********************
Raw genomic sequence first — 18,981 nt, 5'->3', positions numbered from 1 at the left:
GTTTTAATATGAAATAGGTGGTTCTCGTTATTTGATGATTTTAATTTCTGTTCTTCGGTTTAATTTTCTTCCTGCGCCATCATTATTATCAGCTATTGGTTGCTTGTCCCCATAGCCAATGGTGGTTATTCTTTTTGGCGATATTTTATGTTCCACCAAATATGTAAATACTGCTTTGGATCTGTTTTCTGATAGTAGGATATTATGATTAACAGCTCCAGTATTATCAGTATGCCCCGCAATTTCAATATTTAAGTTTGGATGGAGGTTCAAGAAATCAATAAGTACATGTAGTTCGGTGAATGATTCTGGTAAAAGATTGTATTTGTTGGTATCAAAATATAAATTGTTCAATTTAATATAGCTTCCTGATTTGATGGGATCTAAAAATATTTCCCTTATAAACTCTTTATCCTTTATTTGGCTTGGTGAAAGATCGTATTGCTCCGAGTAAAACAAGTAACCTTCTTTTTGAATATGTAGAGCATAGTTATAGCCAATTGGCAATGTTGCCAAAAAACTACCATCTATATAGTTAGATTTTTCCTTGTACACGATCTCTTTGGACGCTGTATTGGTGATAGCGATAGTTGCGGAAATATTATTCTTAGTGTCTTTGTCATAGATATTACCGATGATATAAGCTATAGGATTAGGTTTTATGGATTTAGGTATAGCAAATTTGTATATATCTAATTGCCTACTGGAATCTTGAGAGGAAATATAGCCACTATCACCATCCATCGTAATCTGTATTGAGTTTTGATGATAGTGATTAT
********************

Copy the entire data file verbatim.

Raw genomic sequence first — 18,981 nt, 5'->3', positions numbered from 1 at the left:
GTTTTAATATGAAATAGGTGGTTCTCGTTATTTGATGATTTTAATTTCTGTTCTTCGGTTTAATTTTCTTCCTGCGCCATCATTATTATCAGCTATTGGTTGCTTGTCCCCATAGCCAATGGTGGTTATTCTTTTTGGCGATATTTTATGTTCCACCAAATATGTAAATACTGCTTTGGATCTGTTTTCTGATAGTAGGATATTATGATTAACAGCTCCAGTATTATCAGTATGCCCCGCAATTTCAATATTTAAGTTTGGATGGAGGTTCAAGAAATCAATAAGTACATGTAGTTCGGTGAATGATTCTGGTAAAAGATTGTATTTGTTGGTATCAAAATATAAATTGTTCAATTTAATATAGCTTCCTGATTTGATGGGATCTAAAAATATTTCCCTTATAAACTCTTTATCCTTTATTTGGCTTGGTGAAAGATCGTATTGCTCCGAGTAAAACAAGTAACCTTCTTTTTGAATATGTAGAGCATAGTTATAGCCAATTGGCAATGTTGCCAAAAAACTACCATCTATATAGTTAGATTTTTCCTTGTACACGATCTCTTTGGACGCTGTATTGGTGATAGCGATAGTTGCGGAAATATTATTCTTAGTGTCTTTGTCATAGATATTACCGATGATATAAGCTATAGGATTAGGTTTTATGGATTTAGGTATAGCAAATTTGTATATATCTAATTGCCTACTGGAATCTTGAGAGGAAATATAGCCACTATCACCATCCATCGTAATCTGTATTGAGTTTTGATGATAGTGATTAT